The only matter on which he incurred the crowd’s wrath concerned state pensions, and his unwillingness to condemn former State Sen. Bob Mellow’s $300,000 pension in significantly vociferous terms. He said Mellow’s pension plan had been grandfathered from before 1974, and that he should get it. He did not seem to get that it may fairer and more just to change the terms of an old poorly conceived contract rather than make a widow who was not party to it lose her home trying to fulfill it.

Ride Boldly Ride For Eldorado

Rio Bravo was on one of the stations last week and that naturally leads one to think of El Dorado.

And that leads us to think of the poem by former Philadelphia resident Edgar Allen Poe that was recited throughout that film by James Caan

So here it is:

Eldorado

Gaily bedight,
A gallant knight,
In sunshine and in shadow,
Had journeyed long,
Singing a song,
In search of Eldorado.

But he grew old-
This knight so bold-
And o’er his heart a shadow
Fell as he found
No spot of ground
That looked like Eldorado.

And, as his strength
Failed him at length,
He met a pilgrim shadow-
“Shadow,” said he,
“Where can it be-
This land of Eldorado?”

“Over the Mountains
Of the Moon,
Down the Valley of the Shadow,
Ride, boldly ride,”
The shade replied-
“If you seek for Eldorado!”

Ride Boldly Ride For Eldorado

Ride Boldly Ride For Eldorado

Adolph To Speak To Patriots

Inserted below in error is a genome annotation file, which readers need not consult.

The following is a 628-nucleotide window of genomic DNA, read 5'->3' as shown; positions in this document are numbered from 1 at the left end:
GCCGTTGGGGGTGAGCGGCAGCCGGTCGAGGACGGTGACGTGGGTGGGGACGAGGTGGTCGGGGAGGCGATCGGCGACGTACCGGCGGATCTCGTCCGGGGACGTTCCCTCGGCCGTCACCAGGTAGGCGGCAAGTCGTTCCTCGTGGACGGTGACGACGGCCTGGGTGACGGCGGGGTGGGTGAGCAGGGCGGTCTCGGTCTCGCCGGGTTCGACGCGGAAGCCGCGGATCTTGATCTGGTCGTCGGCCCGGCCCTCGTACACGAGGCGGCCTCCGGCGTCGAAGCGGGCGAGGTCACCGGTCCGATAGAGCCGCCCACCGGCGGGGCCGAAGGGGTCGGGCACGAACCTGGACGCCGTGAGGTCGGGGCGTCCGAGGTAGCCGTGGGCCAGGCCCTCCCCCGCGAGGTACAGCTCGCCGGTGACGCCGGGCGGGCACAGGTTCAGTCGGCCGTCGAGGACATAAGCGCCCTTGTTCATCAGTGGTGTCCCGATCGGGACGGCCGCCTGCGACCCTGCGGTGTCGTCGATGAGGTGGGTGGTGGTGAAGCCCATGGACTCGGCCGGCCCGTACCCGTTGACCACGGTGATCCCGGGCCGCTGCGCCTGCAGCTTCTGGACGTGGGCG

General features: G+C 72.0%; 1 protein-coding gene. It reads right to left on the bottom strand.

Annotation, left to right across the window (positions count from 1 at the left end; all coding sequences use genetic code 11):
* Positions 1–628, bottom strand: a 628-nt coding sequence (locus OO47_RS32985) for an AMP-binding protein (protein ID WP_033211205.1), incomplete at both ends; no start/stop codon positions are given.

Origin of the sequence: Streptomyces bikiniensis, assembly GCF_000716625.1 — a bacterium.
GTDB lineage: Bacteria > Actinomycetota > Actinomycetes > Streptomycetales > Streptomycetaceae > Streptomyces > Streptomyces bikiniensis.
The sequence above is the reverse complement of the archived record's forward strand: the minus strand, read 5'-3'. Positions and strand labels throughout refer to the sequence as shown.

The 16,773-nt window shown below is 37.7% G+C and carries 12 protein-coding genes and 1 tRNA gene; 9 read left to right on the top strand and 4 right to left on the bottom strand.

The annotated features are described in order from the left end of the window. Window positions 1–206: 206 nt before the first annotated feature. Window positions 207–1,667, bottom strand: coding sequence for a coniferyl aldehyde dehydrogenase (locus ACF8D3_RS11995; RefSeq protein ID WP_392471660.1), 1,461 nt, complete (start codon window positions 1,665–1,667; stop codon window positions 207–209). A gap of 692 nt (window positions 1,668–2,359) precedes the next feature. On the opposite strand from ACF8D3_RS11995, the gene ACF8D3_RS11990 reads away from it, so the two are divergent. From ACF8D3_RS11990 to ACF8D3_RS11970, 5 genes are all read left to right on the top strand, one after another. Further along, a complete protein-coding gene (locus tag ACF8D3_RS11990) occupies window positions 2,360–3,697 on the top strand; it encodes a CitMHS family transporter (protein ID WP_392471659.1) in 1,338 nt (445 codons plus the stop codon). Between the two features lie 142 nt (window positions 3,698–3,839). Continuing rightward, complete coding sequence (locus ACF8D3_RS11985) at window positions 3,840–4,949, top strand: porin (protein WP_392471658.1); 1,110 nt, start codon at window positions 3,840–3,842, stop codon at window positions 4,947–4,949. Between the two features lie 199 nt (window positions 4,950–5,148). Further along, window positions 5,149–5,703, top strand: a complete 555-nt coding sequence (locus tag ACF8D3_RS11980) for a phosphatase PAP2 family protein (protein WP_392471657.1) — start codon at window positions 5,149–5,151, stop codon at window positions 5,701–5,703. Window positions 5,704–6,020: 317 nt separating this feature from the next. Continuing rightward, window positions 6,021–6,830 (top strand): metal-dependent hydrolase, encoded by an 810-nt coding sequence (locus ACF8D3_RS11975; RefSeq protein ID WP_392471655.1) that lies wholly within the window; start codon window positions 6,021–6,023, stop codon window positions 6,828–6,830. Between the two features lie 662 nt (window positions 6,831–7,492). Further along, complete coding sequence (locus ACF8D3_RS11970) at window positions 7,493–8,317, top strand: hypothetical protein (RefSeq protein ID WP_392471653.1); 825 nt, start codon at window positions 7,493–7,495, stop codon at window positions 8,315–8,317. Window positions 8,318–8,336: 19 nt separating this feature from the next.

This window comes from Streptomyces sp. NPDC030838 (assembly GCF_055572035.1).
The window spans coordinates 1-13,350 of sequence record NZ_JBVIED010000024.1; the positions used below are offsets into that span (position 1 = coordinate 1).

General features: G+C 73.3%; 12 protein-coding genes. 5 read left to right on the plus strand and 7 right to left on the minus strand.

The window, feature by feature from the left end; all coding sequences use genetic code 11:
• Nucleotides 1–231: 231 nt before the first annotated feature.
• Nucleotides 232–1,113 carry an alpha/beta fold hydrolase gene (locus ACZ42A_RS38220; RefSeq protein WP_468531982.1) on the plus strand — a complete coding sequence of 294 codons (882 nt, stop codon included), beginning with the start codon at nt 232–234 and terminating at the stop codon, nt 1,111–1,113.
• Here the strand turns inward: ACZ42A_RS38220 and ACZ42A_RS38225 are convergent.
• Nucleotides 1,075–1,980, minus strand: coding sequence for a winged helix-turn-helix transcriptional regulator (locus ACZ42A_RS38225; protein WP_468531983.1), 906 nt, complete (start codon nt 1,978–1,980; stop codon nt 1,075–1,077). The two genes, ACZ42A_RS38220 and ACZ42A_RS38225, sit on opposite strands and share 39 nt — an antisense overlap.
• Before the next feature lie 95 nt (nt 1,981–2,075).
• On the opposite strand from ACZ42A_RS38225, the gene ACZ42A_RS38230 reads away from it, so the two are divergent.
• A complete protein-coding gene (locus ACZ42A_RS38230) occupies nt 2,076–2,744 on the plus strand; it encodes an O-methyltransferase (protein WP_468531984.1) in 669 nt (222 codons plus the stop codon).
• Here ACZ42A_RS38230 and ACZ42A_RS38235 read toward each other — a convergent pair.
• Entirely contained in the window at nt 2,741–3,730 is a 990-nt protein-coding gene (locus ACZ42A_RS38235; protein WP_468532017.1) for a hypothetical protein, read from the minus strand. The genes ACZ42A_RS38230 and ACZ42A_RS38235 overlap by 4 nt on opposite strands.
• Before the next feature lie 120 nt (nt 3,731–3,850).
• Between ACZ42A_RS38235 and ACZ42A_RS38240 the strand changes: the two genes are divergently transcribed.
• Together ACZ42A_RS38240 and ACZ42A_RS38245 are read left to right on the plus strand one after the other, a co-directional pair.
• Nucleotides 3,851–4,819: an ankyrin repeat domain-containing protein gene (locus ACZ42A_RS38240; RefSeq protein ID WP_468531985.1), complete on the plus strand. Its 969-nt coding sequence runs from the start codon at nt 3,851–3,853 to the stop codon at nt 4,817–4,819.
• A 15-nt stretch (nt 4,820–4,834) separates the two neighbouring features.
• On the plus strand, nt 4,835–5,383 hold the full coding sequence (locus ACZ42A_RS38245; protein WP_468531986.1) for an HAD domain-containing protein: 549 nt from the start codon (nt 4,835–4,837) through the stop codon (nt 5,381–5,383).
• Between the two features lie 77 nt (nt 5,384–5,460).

State Rep. Bill Adolph (R-165) of Springfield will be speaking to the Delaware County Patriots, 7 p.m., May 19 at the Knights of Columbus Hall,  327 N. Newtown Street Road, Newtown Square, Pa. 19073.

Adolph chairs the House Appropriations Committee.

The Patriots is the county’s Tea Party group.

Insurgents Fall In GOP State Races; Dem Battle Close

The Philadelphia Common Pleas Court judges who actively sought Tea Party support fell handily  to the endorsed candidates in the Republican Primary state judicial races.

With 97 percent of the returns tallied, Paula Patrick was trailing Harrisburg attorney Vic Stabile  361,772 votes  to 190,231 in the Superior Court race, while Paul Panepinto had 167,455 votes to Anne Covey’s 386,751 in the Commonwealth Court race.

The 15-member Superior Court is the intermediate appellate court for civil and criminal cases from county Common Pleas Courts. The nine-member Commonwealth Court is the
intermediate appellate court for issues involving taxation, banking,
insurance, utility regulation, eminent domain, election, labor
practices, elections, Department of Transportation matters, and liquor
licenses
.

On the Democrat side, party-endorsed Kathryn Boockvar, a private attorney known for her work with activist groups, was leading Barbara Behrend Ernsberger 300,389 votes to 297,635 to be the Commonwealth Court candidate.

On some local notes, incumbent Springfield (Delco) 6th Ward Commissioner Bob Layden appears to have held off a challenge from former commissioner Jim Devenney, who resigned after a minor scandal involving family memberships to the township swim club. The unofficial tally is 437 to 396.

And Tea Party activists Lisa Esler and John Dougherty 3rd will be on both party ballots in this November’s Penn Delco School Board race. Elections are being held for five seats. Cross filing is allowed in Pennsylvania school board races which means that in this fall’s race ticket totals will be combined to determine the winners.